Objective of the module



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PRINCIPLES OF HORTICULTURE/INTRODUCTION TO HORTICULTURE (NRM103/ HORT103)

OBJECTIVE OF THE MODULE

COURSE OUTLINE

1.0 DEFINITION OF HORTICULTURE


    1. Divisions of Horticulture

    2. Characteristics of horticultural crops

    3. Classification criteria

    4. Classification of horticultural crops

2.0 TAXONOMY OF PLANTS

2.1 Hierarchy

2.2 Classification process

2.3 Natural and artificial classification



3.0 LIGHT AND PLANT FLOWERING

3.1 Photoperiodism

3.2 Mechanism of photoperiodism

4.0 PLANT GROWTH REGULATORS (PGRs)

4.1 Auxins

4.2 Gibberellins

4.3 Cytokinins

4.4 Abscisins

4.5 Ethylene

4.6 Hormonal control of the whole plant

4.7 Use of PRGs in horticulture



5.0 VEGETATIVE PROPAGATION

5.1 Cloning in horticulture

5.2 Propagation by layering

5.3 Propagation by Grafting and Budding

5.3 Graft incompatibility

5.4 Propagation from cuttings

5.5 External and internal factors affecting rooting of cuttings

6.0 TISSUE CULTURE

6.1 Micropropagation (Its applications, advantages and disadvantages)

6.2 Embryo culture

6.3 Somatic embryogenesis

6.4 Meristem tip culture

6.5 Anther culture

6.6 Protoplast culture

6.7 Somaclonal variation

6.8 Invitro selection

7.0 PROPAGATION STRUCTURES

7.1 Greenhouses

7.2 Lathhouses

7.3 Hotbeds

7.4 Cold beds

8.0 IRRIGATION AND NUTRITION MANAGEMENT IN HORTICULTURE

8.1 Soil Moisture and its measurement

8.2 Irrigation methods

8.3 Essential element for plant growth



9.0 POSTHARVEST TECHNOLOGY

9.1 Deterioration of produce

9.2 Ethylene production

9.3 Compositional changes

9.4 Physiological breakdown

9.5 Effects of temperature, RH, atmospheric gases, ethylene and light

9.6 Harvesting

9.7 Storage



Reference texts


Hartman, H. T., Kester, D. E., Davies, F. T. and Geneve, R. L. (2002) Plant propagation principles and practices(6th Edition) Eastern Economic Edition
Janick, J. (1986) Horticultural Science (4th Edition) Freeman and Company
Jeffrey, C. (1982) An introduction to plant taxonomy (2nd Ed) Cambridge University Press

1.0 ORIGINS OF HORTICULTURE

  • The concept of horticulture is part of agriculture.

  • The word agriculture (agri- field; culture- tillage) means tillage of the soil leading to the production of crops.

  • Agriculture can be traced back to the Neolithic Age (9 000-7000BC), when man changed from being a hunter and a gatherer to managing or manipulating individual species of plant and animal.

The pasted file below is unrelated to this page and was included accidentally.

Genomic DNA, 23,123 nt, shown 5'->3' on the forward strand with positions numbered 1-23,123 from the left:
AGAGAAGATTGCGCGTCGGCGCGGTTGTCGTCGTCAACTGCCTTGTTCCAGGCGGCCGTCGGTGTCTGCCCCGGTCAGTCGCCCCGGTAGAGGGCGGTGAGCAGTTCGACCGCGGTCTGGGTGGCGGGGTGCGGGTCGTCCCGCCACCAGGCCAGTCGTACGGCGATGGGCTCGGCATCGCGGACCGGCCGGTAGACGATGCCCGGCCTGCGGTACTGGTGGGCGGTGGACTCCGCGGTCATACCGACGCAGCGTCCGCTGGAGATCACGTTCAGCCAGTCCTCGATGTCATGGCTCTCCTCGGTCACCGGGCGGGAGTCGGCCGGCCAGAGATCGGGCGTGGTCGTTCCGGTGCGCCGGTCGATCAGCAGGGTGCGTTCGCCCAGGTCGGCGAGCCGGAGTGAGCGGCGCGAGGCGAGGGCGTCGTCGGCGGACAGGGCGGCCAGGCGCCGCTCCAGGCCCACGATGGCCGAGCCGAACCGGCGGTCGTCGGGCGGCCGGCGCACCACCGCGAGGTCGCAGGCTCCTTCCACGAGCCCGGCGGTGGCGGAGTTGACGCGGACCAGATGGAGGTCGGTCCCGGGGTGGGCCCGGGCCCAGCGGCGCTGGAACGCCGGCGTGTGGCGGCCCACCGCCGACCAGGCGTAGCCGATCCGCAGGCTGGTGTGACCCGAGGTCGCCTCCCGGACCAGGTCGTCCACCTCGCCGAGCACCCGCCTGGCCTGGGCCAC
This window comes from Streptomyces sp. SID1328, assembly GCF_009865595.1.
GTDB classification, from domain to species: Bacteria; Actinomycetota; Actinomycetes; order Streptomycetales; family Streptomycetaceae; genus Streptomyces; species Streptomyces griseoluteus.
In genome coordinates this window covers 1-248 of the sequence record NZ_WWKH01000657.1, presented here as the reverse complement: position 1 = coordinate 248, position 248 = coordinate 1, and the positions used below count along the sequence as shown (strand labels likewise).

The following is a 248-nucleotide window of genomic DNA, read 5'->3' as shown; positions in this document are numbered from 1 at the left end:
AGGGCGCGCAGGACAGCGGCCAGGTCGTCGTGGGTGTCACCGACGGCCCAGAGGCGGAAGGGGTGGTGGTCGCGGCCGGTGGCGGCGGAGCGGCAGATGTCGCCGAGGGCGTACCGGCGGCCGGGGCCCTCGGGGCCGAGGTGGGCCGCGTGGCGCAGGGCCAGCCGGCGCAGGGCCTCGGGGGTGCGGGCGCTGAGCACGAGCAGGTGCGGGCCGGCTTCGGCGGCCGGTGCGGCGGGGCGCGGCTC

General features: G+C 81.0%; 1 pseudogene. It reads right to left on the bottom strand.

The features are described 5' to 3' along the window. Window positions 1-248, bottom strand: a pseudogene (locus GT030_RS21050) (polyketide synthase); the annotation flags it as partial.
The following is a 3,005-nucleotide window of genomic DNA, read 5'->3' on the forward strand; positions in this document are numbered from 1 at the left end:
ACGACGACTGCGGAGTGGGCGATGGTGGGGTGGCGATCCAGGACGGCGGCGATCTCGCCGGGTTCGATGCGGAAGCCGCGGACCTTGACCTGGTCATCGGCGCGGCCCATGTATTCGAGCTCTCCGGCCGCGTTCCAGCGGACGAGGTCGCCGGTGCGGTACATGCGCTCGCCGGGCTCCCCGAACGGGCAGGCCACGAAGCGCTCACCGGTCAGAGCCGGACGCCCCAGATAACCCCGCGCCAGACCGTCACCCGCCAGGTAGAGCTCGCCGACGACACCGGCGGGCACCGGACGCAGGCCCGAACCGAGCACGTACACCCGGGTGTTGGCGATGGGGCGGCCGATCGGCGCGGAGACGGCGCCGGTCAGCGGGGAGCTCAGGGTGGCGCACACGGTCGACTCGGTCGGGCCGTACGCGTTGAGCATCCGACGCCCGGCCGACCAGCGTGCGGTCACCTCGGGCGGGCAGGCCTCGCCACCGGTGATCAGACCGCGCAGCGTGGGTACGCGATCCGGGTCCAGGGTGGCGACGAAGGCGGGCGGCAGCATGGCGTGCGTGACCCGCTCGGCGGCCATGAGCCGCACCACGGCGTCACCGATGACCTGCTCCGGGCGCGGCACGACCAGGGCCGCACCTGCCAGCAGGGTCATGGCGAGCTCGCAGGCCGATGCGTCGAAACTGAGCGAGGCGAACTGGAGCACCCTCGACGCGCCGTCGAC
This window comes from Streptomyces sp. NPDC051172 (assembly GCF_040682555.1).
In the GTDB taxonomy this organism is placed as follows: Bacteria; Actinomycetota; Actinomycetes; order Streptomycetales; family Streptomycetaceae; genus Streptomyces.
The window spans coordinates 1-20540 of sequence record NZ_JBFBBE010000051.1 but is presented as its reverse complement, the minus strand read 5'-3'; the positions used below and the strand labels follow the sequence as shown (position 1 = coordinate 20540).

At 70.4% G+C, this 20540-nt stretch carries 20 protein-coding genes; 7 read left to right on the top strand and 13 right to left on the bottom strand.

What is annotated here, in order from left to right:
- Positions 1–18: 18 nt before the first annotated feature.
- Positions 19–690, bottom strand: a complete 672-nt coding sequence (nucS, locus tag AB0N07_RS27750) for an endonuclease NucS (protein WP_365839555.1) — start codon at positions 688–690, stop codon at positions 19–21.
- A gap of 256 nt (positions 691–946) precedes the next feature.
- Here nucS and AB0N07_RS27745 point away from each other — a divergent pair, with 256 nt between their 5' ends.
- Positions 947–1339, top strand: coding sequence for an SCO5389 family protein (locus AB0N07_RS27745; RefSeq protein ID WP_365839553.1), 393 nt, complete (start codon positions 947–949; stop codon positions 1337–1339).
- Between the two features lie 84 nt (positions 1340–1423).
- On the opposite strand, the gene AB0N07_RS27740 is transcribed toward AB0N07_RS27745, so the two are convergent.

• Horticulture is a concept that later started in the 17th Century. In literature, the term first appeared in 1631 by Peter Lauremberg as ‘horticultura’.

  • In English, horticulture was first mentioned in “The New World of English Words” by Phillips E. in 1678.

  • The word is derived from the Latin names ‘hortus’, which means garden; and ‘colere’ meaning to cultivate.

  • Horticulture is part of agriculture concerned with garden crops, as contrasted with agronomy (field crops, mainly grains and forages) and forestry (forest trees and products)

  • Garden is derived from Anglo-Saxon term ‘gyrdan’ which means to enclose.

  • Garden crops traditionally include fruits, vegetables, and all plants grown for ornamental purposes, as well as spices and medicinal plants.

  • Horticulture deals with intensively cultivated crops, which are of high value to warrant high input of labour and capital.

  • Crops have also been separated using custom e.g. tobacco and potatoes may be classified as agronomic crops despite their characteristics.



DEFINITION OF HORTICULTURE


  • The division of agriculture which relates to the culture of those plants commonly known as fruits, vegetables and ornamental plants [Schilleter and Ritchley, (1940)Textbook of general horticulture. McGraw-Hill Book Company, New York and London]

  • The intensive cultivation of plants [Halfacre R. G. and Barden, J. A. (1979), Horticulture. McGraw-Hill, USA]

  • The branch of agriculture concerned with intensively cultivated plants, directly used by people for food, for medicinal purposes, or for aesthetic gratification [Janick, J. (1986) Horticultural Science (4th Ed.). W. H. Freeman and Company, USA]

  • It is part of plant agriculture that is concerned with so-called garden crops [Hartman H. T., Kester, D. E. and Davies, F. T. (1990)]



RELATIONSHIPS OF HORTICULTURE TO AGRICULTURAL BRANCHES


AGRICULTURE

PLANTS ANIMALS


AGRONOMY AGROFORESTRY FORESTRY HORTICULTURE


FLORICULTURE OLERICULTURE POMOLOGY LANDSCAPE NURSERY

BRANCHES OF HORTICULTURE


Floriculture: It is the division of horticulture concerned with the science and art of growing flowers and foliage plants

Olericulture: It is the division of horticulture concerned with the science and art of vegetable production

Pomology: It is the division of horticulture concerned with the science of fruit production.

Nursery culture: It is the branch of horticulture that is concerned with production of young fruit trees, ornamentals and vegetable seedlings

Landscape design: It is the branch of horticulture that deals with the planning and planting of outdoor environment to produce the most desirable relationships between landforms, buildings and plants to best meet people’s objectives for function and beauty.

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